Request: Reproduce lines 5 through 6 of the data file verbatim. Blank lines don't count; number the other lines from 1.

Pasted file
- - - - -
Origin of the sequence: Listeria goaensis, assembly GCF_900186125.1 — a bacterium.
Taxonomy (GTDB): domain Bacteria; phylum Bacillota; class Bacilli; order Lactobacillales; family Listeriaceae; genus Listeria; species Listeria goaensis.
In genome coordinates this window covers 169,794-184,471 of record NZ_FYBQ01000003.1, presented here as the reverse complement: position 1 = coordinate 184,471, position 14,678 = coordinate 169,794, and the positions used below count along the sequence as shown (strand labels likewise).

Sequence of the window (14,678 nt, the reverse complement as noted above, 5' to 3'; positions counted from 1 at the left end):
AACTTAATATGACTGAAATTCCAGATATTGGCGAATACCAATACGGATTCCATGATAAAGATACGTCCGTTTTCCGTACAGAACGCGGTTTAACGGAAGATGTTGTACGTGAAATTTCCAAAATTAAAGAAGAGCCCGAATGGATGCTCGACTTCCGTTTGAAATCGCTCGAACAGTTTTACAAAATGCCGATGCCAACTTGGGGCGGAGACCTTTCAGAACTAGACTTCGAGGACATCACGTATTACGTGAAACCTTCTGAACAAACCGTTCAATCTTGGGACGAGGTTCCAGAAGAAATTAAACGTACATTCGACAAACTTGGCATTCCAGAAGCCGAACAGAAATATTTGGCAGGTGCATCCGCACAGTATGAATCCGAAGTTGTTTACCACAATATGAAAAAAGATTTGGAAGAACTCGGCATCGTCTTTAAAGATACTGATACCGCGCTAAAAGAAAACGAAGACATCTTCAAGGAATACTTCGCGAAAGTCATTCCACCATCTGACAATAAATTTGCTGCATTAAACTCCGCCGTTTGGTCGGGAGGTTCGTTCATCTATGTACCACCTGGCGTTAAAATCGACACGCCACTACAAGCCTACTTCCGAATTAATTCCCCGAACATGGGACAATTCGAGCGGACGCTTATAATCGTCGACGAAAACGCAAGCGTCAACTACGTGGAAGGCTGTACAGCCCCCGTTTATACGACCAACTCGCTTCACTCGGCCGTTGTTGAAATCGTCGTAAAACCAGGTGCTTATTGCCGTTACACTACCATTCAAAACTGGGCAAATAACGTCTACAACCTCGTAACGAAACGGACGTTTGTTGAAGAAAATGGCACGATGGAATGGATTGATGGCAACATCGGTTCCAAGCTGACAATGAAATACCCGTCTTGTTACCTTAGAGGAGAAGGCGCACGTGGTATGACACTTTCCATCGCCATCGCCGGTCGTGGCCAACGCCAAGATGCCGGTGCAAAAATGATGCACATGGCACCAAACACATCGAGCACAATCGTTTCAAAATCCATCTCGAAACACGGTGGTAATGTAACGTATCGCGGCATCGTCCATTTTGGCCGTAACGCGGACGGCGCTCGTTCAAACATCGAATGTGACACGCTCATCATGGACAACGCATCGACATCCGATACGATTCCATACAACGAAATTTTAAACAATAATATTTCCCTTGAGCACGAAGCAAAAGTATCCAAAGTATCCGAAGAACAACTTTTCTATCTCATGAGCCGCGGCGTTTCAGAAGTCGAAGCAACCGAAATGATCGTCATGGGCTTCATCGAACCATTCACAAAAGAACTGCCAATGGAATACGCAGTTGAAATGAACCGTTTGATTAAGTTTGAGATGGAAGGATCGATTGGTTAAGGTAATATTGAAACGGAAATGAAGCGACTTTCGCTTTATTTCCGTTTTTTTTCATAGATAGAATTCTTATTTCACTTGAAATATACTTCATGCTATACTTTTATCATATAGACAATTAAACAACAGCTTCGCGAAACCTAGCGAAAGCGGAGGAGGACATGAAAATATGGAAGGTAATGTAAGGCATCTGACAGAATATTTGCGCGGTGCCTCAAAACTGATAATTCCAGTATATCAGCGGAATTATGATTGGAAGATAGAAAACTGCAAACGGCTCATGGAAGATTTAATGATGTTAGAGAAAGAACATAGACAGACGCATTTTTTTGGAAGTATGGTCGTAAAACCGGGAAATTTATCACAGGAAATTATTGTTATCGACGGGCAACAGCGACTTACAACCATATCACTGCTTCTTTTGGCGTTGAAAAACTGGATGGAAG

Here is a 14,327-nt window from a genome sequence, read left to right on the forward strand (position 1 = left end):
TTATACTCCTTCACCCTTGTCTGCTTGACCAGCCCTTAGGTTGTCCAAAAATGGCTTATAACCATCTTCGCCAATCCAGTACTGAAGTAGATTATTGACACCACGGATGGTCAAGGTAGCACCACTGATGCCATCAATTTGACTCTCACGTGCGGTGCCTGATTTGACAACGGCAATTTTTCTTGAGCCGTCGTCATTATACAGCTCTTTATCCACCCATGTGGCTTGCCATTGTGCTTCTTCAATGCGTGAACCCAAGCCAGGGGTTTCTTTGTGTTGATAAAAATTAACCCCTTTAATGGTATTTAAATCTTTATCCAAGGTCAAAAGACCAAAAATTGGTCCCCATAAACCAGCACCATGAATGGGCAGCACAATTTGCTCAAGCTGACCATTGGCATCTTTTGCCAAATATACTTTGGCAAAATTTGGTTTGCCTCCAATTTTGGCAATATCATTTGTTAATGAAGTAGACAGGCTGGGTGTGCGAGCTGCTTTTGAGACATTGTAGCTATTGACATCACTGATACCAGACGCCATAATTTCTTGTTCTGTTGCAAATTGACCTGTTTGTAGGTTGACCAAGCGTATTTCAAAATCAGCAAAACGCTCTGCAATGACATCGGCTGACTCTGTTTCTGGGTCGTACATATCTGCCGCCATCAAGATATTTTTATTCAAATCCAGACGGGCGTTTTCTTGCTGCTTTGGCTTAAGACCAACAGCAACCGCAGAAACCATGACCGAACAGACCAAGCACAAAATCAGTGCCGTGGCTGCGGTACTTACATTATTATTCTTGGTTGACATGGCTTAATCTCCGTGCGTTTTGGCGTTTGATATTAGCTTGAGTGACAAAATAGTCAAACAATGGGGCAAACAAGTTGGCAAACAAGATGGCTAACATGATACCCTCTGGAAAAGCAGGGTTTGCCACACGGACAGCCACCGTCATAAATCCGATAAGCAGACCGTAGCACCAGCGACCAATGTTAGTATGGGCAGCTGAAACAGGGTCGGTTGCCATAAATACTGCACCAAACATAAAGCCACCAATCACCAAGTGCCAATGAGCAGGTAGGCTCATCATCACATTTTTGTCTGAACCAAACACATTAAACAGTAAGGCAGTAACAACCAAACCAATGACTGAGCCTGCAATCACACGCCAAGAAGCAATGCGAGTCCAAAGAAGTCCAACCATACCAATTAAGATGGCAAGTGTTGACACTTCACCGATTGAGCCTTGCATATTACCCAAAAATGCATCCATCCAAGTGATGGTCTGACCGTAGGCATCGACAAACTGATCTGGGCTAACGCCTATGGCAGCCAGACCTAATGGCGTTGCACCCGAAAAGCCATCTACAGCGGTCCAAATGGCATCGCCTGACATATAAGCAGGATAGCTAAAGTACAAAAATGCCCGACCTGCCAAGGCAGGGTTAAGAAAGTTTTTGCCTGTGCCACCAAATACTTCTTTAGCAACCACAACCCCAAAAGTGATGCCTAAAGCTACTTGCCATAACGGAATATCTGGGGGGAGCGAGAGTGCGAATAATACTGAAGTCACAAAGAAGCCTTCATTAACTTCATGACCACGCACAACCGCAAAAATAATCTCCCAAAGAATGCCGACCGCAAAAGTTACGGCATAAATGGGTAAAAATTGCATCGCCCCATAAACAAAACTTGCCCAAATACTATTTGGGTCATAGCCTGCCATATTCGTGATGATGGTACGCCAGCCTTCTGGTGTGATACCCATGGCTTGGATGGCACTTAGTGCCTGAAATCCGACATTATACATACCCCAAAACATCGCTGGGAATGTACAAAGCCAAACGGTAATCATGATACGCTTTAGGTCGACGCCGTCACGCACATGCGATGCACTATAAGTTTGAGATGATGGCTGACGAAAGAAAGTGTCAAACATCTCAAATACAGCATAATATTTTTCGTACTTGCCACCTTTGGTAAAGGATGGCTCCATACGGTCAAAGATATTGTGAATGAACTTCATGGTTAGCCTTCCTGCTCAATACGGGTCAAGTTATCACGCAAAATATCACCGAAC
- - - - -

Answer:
AACTTAATATGACTGAAATTCCAGATATTGGCGAATACCAATACGGATTCCATGATAAAGATACGTCCGTTTTCCGTACAGAACGCGGTTTAACGGAAGATGTTGTACGTGAAATTTCCAAAATTAAAGAAGAGCCCGAATGGATGCTCGACTTCCGTTTGAAATCGCTCGAACAGTTTTACAAAATGCCGATGCCAACTTGGGGCGGAGACCTTTCAGAACTAGACTTCGAGGACATCACGTATTACGTGAAACCTTCTGAACAAACCGTTCAATCTTGGGACGAGGTTCCAGAAGAAATTAAACGTACATTCGACAAACTTGGCATTCCAGAAGCCGAACAGAAATATTTGGCAGGTGCATCCGCACAGTATGAATCCGAAGTTGTTTACCACAATATGAAAAAAGATTTGGAAGAACTCGGCATCGTCTTTAAAGATACTGATACCGCGCTAAAAGAAAACGAAGACATCTTCAAGGAATACTTCGCGAAAGTCATTCCACCATCTGACAATAAATTTGCTGCATTAAACTCCGCCGTTTGGTCGGGAGGTTCGTTCATCTATGTACCACCTGGCGTTAAAATCGACACGCCACTACAAGCCTACTTCCGAATTAATTCCCCGAACATGGGACAATTCGAGCGGACGCTTATAATCGTCGACGAAAACGCAAGCGTCAACTACGTGGAAGGCTGTACAGCCCCCGTTTATACGACCAACTCGCTTCACTCGGCCGTTGTTGAAATCGTCGTAAAACCAGGTGCTTATTGCCGTTACACTACCATTCAAAACTGGGCAAATAACGTCTACAACCTCGTAACGAAACGGACGTTTGTTGAAGAAAATGGCACGATGGAATGGATTGATGGCAACATCGGTTCCAAGCTGACAATGAAATACCCGTCTTGTTACCTTAGAGGAGAAGGCGCACGTGGTATGACACTTTCCATCGCCATCGCCGGTCGTGGCCAACGCCAAGATGCCGGTGCAAAAATGATGCACATGGCACCAAACACATCGAGCACAATCGTTTCAAAATCCATCTCGAAACACGGTGGTAATGTAACGTATCGCGGCATCGTCCATTTTGGCCGTAACGCGGACGGCGCTCGTTCAAACATCGAATGTGACACGCTCATCATGGACAACGCATCGACATCCGATACGATTCCATACAACGAAATTTTAAACAATAATATTTCCCTTGAGCACGAAGCAAAAGTATCCAAAGTATCCGAAGAACAACTTTTCTATCTCATGAGCCGCGGCGTTTCAGAAGTCGAAGCAACCGAAATGATCGTCATGGGCTTCATCGAACCATTCACAAAAGAACTGCCAATGGAATACGCAGTTGAAATGAACCGTTTGATTAAGTTTGAGATGGAAGGATCGATTGGTTAAGGTAATATTGAAACGGAAATGAAGCGACTTTCGCTTTATTTCCGTTTTTTTTCATAGATAGAATTCTTATTTCACTTGAAATATACTTCATGCTATACTTTTATCATATAGACAATTAAACAACAGCTTCGCGAAACCTAGCGAAAGCGGAGGAGGACATGAAAATATGGAAGGTAATGTAAGGCATCTGACAGAATATTTGCGCGGTGCCTCAAAACTGATAATTCCAGTATATCAGCGGAATTATGATTGGAAGATAGAAAACTGCAAACGGCTCATGGAAGATTTAATGATGTTAGAGAAAGAACATAGACAGACGCATTTTTTTGGAAGTATGGTCGTAAAACCGGGAAATTTATCACAGGAAATTATTGTTATCGACGGGCAACAGCGACTTACAACCATATCACTGCTTCTTTTGGCGTTGAAAAACTGGATGGAAG

Here is a 14,327-nt window from a genome sequence, read left to right on the forward strand (position 1 = left end):